I’m far from being of the “C.S. Lewis is infallible” school of thought, but I think Seddon levels some inaccurate and unfair criticisms against Lewis in the course of comparing Lewis’ and Tolkien’s theological views. The heart of Seddon’s argument is that Malcolm is, in several places, a thinly disguised anti-Catholic polemic and that this same theological vision lies at the heart of the Narnia books, which explains Tolkien’s evaluation of them.

Seddon scores some points, I think, when he says that Malcolm‘s form as one side of a fictional correspondence allows Lewis to bring up his differences with Catholicism while appearing to be doing so only under pressure from his correspondent. Seddon correctly notes that this form can disguise the fact that it’s Lewis who decides which topics are brought up for discussion (since there is no Malcolm). So, for instance, when “Malcolm” criticizes Lewis’ views on devotion to saints Lewis is able to offer a criticism of the “Roman” view in the course of defending his own views on the matter.

In this carefully balanced literary structure, which is a monologue cast as one side of a dialogue, we find Lewis’s most overtly Anglican work. It is filled with theological barbs–most of them aimed at Roman Catholicism. As such it provides us with the very clearest contrast between his and Tolkien’s beliefs. Reading the book from the Roman Catholic perspective of Tolkien, it is not difficult to glean what aspects of it might have distressed and even horrified him. When investigated, they shed light on Tolkien’s permanent rejection of Narnia[.]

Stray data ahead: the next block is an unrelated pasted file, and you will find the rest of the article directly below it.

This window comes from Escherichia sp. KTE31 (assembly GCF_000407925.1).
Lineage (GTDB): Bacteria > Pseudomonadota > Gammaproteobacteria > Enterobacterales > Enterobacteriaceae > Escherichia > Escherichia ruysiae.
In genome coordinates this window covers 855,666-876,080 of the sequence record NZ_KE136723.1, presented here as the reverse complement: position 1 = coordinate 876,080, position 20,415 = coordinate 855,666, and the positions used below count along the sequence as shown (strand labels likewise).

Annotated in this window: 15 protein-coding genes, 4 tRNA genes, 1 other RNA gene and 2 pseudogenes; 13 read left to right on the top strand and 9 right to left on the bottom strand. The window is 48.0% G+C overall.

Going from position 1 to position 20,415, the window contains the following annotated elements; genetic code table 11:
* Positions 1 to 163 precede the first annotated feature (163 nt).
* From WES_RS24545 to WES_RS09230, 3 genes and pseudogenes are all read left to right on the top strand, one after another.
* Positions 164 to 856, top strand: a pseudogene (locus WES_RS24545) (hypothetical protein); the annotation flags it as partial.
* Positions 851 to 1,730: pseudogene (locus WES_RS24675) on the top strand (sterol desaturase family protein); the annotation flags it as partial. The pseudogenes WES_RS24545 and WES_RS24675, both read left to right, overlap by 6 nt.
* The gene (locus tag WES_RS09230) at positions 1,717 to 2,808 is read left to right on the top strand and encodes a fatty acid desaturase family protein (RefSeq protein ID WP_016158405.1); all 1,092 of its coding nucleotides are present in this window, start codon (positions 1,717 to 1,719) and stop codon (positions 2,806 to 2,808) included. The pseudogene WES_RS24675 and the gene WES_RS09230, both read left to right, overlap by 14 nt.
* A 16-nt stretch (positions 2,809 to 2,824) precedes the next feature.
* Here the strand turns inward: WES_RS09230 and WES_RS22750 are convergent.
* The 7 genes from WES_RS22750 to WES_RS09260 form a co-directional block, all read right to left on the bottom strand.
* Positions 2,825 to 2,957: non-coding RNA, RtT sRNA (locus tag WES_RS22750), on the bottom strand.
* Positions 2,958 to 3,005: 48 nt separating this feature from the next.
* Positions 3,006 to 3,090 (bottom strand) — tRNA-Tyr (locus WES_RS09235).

This is all fair enough, it seems to me. However, Seddon goes further in attributing to Lewis positions which, if one examines his entire corpus, are not faithful representations of his thoughts. I’ll identify just three of these, though there are more.

“Subjectivism” vs. “Objectivism”